'Gang of four' trial: both law and theater

By , Staff Correspondent of The Christian Science Monitor

The trial of the "gang of four" headed by Mao Tsetung's widow, Jiang Qing, seems at this writing to be approaching its predetermined conclusion. The final phase of Miss Jiang's trial, the so-called court debate with the defendant speaking on her own behalf, began Dec. 24.

The nine other defendants have already concluded this phase. All that is left is the verdict and the sentencing. Jiang Qing -- willowy, black-haired, looking trim even in black trousers and Mao jacket -- remains the unquestioned star. A television report on her performance Dec. 24 was unexpectedly canceled, possibly because it needed to be carefully edited before being broadcast.

Miss Jiang frequently invoked the names of Chairman Mao, of Premier Chou En-lai, and of his successor, Hua Guofeng. These portions have not been shown to television viewers, but with over 800 spectators in the courtroom, news of the proceeding gets out in one way or another.

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On one occasion Miss Jiang was forcibly ejected from the courtroom after arguing with her judges and indulging in an exchange of name-calling with a witness who said he had been imprisoned and tortured because of her "deliberate slander" of him as an enemy agent.

What television viewers have seen of Miss Jiang on trial does not seem to have enhanced her standing with them. She has been by turn arrogant and languid , petty and hot-tempered. But neither have judges nor prosecutors scored many points with the viewers. There is a feeling that the trial is a show, that the attempt is not to bring out all the facts relating to the roles Miss Jiang and her codefendants played during the so-called Cultural Revolution (1966-76) but to make a selection thereof.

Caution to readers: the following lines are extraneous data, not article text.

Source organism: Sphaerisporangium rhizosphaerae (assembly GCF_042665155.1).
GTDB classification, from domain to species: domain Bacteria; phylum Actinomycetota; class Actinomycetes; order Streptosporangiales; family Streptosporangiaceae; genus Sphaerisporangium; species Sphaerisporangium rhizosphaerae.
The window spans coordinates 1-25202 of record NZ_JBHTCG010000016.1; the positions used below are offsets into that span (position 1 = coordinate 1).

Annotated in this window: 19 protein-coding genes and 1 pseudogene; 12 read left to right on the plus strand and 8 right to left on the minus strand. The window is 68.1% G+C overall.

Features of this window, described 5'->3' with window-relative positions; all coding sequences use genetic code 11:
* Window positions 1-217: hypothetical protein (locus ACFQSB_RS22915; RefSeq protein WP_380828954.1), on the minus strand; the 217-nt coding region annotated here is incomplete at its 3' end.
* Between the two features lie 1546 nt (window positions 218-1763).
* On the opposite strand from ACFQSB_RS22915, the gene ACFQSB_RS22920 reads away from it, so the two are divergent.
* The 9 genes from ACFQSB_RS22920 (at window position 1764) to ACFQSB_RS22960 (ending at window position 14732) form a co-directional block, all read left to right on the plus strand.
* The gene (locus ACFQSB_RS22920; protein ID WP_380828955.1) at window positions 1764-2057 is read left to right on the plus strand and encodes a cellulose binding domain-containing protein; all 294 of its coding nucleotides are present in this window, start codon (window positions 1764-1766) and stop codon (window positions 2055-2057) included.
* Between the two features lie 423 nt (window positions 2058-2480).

As Vice-Chairman Deng Xiaoping and other leaders have said, Chairman Mao may have made mistakes during the Cultural Revolution, but Jiang Qing and her gang of four are guilty of "towering crimes." The effort to separate these two categories -- mistakes and crimes -- necessitates shutting Miss Jiang up whenever she tries to wrap herself in her late husband's mantle.

One of the principal crimes of which Miss Jiang is accused is of framing and persecuting the late chief of state, Liu Shaoqi, and his wife, Wang Guangmei. Unfortunately, at a certain period all of China's top leaders from Premier Chou to Vice-Premier Deng also repudiated Mr. Liu.

Yet the trial is not all show. China's present leaders are deeply committed to the proposition that the disorder and the lawlessness of the Cultural Revolution must never be repeated again. They want to establish a framework of law that will assure the stability and predictability of a China groping toward economic modernization and cooperation with the international community.

How far has the trial helped to demonstrate this purpose? Western observers feel that the intent is discernible, but that in practice there has been insufficient political courage to carry out the intent without fear or favor, and to let the chips fall where they may.

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